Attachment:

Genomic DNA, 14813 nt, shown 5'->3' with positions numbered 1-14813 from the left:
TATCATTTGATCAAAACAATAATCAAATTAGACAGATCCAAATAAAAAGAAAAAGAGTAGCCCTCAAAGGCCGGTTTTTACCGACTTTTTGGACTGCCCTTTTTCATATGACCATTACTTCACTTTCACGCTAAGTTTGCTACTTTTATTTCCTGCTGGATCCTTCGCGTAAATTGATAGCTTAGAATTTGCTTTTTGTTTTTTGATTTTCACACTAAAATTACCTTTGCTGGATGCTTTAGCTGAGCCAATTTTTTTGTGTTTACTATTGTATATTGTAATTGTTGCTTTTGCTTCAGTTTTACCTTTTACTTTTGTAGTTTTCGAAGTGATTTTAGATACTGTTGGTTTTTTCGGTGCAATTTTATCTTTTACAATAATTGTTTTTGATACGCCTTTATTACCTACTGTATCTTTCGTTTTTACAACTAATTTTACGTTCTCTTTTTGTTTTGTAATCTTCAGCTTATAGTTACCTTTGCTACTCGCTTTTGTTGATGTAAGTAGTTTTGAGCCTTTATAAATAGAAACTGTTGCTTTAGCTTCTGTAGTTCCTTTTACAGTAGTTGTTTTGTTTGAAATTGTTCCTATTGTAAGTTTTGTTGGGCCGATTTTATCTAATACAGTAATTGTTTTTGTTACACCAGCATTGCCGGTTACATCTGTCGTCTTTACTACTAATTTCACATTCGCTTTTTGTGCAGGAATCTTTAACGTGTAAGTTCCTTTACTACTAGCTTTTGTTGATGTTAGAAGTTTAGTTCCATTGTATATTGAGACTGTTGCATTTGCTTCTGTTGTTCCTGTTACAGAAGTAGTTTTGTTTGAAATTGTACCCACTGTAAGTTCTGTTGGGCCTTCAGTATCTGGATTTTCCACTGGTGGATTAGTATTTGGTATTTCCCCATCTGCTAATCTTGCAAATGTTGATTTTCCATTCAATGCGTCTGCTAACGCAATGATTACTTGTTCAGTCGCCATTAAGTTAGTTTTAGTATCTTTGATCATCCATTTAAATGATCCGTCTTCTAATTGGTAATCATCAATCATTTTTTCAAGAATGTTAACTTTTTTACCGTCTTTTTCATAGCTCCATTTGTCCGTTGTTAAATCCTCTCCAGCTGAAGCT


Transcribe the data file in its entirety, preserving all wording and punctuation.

Genomic DNA, 14813 nt, shown 5'->3' with positions numbered 1-14813 from the left:
TATCATTTGATCAAAACAATAATCAAATTAGACAGATCCAAATAAAAAGAAAAAGAGTAGCCCTCAAAGGCCGGTTTTTACCGACTTTTTGGACTGCCCTTTTTCATATGACCATTACTTCACTTTCACGCTAAGTTTGCTACTTTTATTTCCTGCTGGATCCTTCGCGTAAATTGATAGCTTAGAATTTGCTTTTTGTTTTTTGATTTTCACACTAAAATTACCTTTGCTGGATGCTTTAGCTGAGCCAATTTTTTTGTGTTTACTATTGTATATTGTAATTGTTGCTTTTGCTTCAGTTTTACCTTTTACTTTTGTAGTTTTCGAAGTGATTTTAGATACTGTTGGTTTTTTCGGTGCAATTTTATCTTTTACAATAATTGTTTTTGATACGCCTTTATTACCTACTGTATCTTTCGTTTTTACAACTAATTTTACGTTCTCTTTTTGTTTTGTAATCTTCAGCTTATAGTTACCTTTGCTACTCGCTTTTGTTGATGTAAGTAGTTTTGAGCCTTTATAAATAGAAACTGTTGCTTTAGCTTCTGTAGTTCCTTTTACAGTAGTTGTTTTGTTTGAAATTGTTCCTATTGTAAGTTTTGTTGGGCCGATTTTATCTAATACAGTAATTGTTTTTGTTACACCAGCATTGCCGGTTACATCTGTCGTCTTTACTACTAATTTCACATTCGCTTTTTGTGCAGGAATCTTTAACGTGTAAGTTCCTTTACTACTAGCTTTTGTTGATGTTAGAAGTTTAGTTCCATTGTATATTGAGACTGTTGCATTTGCTTCTGTTGTTCCTGTTACAGAAGTAGTTTTGTTTGAAATTGTACCCACTGTAAGTTCTGTTGGGCCTTCAGTATCTGGATTTTCCACTGGTGGATTAGTATTTGGTATTTCCCCATCTGCTAATCTTGCAAATGTTGATTTTCCATTCAATGCGTCTGCTAACGCAATGATTACTTGTTCAGTCGCCATTAAGTTAGTTTTAGTATCTTTGATCATCCATTTAAATGATCCGTCTTCTAATTGGTAATCATCAATCATTTTTTCAAGAATGTTAACTTTTTTACCGTCTTTTTCATAGCTCCATTTGTCCGTTGTTAAATCCTCTCCAGCTGAAGCT